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Photo credit: Herbert F. Johnson Museum of Art, Cornell University

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Title: Lotus
Date: 1941
Medium: Hanging scroll: ink on paper
Dimensions: 53 3/8 x 13 1/4 in. (135.6 x 33.7 cm)
Credit Line: Bequest of Professor Lee C. Lee
Object Number: 2006.041.001
Label Text: In early-twentieth century debates about how to modernize Chinese art, Pan Tianshou was an unyielding proponent of traditional ink painting. He believed that Chinese and Western art had divergent values, and each should maintain its own uniqueness and originality. Pan Tianshou was a native of Zhejiang province who taught himself to paint by studying the popular seventeenth-century Mustard Seed Garden Manual of Painting. In 1923 he went to Shanghai and worked in the Shanghai Art College. There he met Wu Changshuo (1844–1927), a leading painter during the early twentieth century, who was noted for rejuvenating the art of painting flowers and birds by transferring calligraphic brushstrokes into painting.Pan aimed to bring elements of vigor and surprise to traditional subjects such as lotus, thus furthering the approach of his teacher Wu Changshuo (1844-1927).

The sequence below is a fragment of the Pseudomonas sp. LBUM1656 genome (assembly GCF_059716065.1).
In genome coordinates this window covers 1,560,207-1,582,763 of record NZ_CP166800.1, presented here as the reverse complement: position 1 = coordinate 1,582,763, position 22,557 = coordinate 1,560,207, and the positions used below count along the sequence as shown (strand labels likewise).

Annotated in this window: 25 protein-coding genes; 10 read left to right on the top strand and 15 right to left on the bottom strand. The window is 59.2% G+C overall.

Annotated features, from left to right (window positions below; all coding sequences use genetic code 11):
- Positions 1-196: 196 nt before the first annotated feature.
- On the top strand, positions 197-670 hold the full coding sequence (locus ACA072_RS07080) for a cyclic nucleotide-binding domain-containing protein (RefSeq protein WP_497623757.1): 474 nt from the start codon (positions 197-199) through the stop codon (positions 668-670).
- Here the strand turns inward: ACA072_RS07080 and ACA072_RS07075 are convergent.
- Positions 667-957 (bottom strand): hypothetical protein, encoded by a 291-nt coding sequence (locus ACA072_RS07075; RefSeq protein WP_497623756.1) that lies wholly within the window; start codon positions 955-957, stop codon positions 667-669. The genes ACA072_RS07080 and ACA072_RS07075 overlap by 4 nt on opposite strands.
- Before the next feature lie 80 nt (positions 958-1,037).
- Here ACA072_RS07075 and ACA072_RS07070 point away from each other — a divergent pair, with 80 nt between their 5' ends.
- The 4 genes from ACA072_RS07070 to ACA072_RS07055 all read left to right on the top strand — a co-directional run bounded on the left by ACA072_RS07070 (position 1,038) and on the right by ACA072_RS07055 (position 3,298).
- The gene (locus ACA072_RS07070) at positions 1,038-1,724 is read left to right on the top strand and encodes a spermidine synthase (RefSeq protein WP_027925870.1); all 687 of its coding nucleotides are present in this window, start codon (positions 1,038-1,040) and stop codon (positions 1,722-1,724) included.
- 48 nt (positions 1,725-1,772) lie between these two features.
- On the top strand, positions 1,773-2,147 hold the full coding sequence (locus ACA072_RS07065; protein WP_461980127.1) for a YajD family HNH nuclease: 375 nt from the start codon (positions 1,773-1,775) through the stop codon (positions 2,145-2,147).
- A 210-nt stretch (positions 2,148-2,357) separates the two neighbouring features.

This painting assimilates Wu’s style of painting and calligraphy, and fully demonstrates the ideology and taste of the literati painting style. As a “traditionalist,” Pan opposed the New Culture Movement of the 1930s, and his paintings successfully argue the case that Chinese tradition itself offers a rich resource for developing the modern Chinese style. Pan’s career spanned one of the most turbulent eras in Chinese history, and during the Cultural Revolution he was singled out for attack and ruthlessly persecuted as an artistic leader of his time, which sadly led to his demise. ("Debating Art: Chinese Intellectuals at the Crossroads," curated by Yuhua Ding, with assistance by Elizabeth Emrich, and presented at the Johnson Museum February 2-July 8, 2018)

*This text was written by Ellen Avril, chief curator and curator of Asian art




NOTE: This electronic record is compiled from historic documentation which may not reflect the Johnson Museum's complete or current knowledge of the object. Review and refinement of such records is ongoing.